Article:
In 1969 he was principal founder of the American Indian Press Association, and served as the organization's Executive Director until 1972, when he was elected Executive Director of the National Congress of American Indians. In his tenure, the NCAI is generally credited with having effectively lobbied for enactment of the Indian Financing Act, the Indian Health Care Improvement Act, the Indian Self Determination Act, the Indian Religious Freedom Act, the Indian Child Welfare Act, and unprecedented return of land to Indian tribes.

 

Trimble was involved in international affairs for protection of indigenous rights and human rights in general: In 1975 he represented U.S. Indian tribes at the charter meeting of the World Council of Indigenous Peoples in Copenhagen, Denmark.  In 1983, he served as a U.S. delegate at the U. N. Sub-commission on Prevention of Discrimination and Protection of Minorities in Geneva, Switzerland. In 1985 he was a U.S. delegate to the Human Rights Experts meeting of the Conference on Security and Cooperation in Europe (Helsinki Accord) in Ottawa, Canada.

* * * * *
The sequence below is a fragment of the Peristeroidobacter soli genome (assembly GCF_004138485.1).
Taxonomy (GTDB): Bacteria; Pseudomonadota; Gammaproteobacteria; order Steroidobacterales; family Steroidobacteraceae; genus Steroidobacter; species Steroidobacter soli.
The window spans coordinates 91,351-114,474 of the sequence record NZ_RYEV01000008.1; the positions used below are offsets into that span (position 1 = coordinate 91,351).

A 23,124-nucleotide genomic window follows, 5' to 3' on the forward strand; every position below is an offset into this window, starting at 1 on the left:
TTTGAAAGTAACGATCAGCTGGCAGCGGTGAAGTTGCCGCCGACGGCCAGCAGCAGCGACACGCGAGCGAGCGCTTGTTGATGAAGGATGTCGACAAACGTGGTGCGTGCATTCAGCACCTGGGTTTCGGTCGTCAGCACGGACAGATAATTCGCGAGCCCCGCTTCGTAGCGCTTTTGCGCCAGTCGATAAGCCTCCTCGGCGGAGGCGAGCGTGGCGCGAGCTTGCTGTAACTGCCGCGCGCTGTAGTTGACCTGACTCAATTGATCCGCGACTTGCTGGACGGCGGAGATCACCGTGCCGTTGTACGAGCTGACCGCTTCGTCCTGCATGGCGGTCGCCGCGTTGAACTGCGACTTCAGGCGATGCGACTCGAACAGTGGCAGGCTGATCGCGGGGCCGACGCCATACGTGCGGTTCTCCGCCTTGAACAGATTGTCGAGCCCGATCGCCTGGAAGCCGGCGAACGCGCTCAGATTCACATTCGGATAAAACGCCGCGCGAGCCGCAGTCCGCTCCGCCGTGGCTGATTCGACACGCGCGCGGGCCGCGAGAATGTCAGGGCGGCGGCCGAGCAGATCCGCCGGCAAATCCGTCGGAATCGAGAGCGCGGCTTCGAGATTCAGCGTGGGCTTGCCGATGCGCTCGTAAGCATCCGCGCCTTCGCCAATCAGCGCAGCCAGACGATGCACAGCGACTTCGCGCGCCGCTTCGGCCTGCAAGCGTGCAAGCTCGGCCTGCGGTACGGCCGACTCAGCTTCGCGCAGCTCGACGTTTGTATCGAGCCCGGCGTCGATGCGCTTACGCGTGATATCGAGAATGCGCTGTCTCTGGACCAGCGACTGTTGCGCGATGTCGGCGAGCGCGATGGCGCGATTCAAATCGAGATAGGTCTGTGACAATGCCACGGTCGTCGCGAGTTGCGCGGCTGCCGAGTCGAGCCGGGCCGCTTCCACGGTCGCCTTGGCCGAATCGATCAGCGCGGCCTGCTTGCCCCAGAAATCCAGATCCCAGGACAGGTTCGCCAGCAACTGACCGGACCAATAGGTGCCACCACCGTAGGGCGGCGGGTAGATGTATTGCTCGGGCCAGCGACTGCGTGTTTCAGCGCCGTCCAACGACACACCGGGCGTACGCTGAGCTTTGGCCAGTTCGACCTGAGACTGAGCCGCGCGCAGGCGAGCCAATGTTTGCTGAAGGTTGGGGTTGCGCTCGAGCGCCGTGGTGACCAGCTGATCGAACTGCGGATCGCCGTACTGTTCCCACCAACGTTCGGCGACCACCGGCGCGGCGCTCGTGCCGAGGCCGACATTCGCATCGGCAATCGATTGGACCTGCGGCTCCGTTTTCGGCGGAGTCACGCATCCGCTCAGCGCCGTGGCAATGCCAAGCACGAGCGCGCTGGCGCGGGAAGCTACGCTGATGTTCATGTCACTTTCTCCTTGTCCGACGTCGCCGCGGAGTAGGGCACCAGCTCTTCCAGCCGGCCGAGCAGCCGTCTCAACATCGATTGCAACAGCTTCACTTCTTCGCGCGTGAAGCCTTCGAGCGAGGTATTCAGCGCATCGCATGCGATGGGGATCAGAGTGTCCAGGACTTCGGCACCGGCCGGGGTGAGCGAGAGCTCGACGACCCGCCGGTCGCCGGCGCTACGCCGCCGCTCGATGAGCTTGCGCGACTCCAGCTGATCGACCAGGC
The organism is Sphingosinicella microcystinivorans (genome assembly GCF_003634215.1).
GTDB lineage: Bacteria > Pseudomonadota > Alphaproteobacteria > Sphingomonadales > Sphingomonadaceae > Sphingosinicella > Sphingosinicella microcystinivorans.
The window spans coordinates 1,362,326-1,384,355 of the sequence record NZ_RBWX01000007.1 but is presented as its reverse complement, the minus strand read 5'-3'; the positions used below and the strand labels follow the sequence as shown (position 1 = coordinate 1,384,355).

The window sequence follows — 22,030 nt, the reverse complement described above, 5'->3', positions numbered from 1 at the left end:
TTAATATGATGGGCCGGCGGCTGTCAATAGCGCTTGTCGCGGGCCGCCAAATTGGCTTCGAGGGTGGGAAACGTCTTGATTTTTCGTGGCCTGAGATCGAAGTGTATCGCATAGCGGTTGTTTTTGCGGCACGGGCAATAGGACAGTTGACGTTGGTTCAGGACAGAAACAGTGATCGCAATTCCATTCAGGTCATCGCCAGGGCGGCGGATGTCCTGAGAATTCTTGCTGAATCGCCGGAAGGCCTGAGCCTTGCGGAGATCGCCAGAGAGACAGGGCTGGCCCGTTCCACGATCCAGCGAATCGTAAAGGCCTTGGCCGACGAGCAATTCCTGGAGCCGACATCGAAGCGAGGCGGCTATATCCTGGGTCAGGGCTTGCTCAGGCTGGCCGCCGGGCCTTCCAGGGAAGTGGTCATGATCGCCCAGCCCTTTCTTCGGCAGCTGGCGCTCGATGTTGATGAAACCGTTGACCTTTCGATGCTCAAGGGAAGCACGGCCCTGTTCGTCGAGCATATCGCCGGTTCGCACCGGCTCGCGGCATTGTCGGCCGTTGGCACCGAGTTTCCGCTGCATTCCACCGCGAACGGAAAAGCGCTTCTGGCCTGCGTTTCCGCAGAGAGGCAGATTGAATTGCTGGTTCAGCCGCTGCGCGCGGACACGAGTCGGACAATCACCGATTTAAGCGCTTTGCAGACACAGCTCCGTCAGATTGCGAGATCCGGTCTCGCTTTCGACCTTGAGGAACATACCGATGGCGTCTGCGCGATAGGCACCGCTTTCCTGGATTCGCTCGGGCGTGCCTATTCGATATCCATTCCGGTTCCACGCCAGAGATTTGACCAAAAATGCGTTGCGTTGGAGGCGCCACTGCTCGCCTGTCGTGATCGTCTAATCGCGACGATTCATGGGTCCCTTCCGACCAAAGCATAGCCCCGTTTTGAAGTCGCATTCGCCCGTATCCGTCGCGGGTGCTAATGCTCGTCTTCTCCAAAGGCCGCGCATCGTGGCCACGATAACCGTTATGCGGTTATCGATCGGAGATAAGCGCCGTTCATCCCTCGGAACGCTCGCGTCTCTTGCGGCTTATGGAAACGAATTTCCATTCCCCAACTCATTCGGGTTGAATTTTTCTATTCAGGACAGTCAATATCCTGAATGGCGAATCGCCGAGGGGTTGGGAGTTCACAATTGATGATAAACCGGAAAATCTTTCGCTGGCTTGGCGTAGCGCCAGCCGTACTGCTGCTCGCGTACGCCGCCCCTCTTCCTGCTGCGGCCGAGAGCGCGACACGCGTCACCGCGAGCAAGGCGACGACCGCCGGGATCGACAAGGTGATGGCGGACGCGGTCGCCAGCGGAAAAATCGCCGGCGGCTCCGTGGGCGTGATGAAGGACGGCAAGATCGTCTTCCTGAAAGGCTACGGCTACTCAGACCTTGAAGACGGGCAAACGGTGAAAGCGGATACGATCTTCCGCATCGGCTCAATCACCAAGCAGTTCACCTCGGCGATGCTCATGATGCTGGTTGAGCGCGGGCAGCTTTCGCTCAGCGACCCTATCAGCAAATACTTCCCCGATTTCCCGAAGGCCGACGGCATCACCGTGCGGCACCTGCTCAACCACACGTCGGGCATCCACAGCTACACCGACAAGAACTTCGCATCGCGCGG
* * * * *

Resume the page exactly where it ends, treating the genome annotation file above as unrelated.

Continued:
Trimble served on the Board of Directors of the American Indian National Bank in Washington, DC, from 1975 to 1986.  He served as president of ARROW, Inc., and on the Board of the National Center for American Indian Enterprise Development.

 

Trimble has an active interest in western history and served from 1991-1997 on the Board of Trustees of the Nebraska State Historical Society, the last three of those years as President.  He also served on the Board of the Nebraska State Historical Society Foundation, and as a member of the State Historic Preservation Board. In 1996, he was appointed by Senate Majority Leader Bob Dole to the American Folklife Center Board of Trustees in the Library of Congress.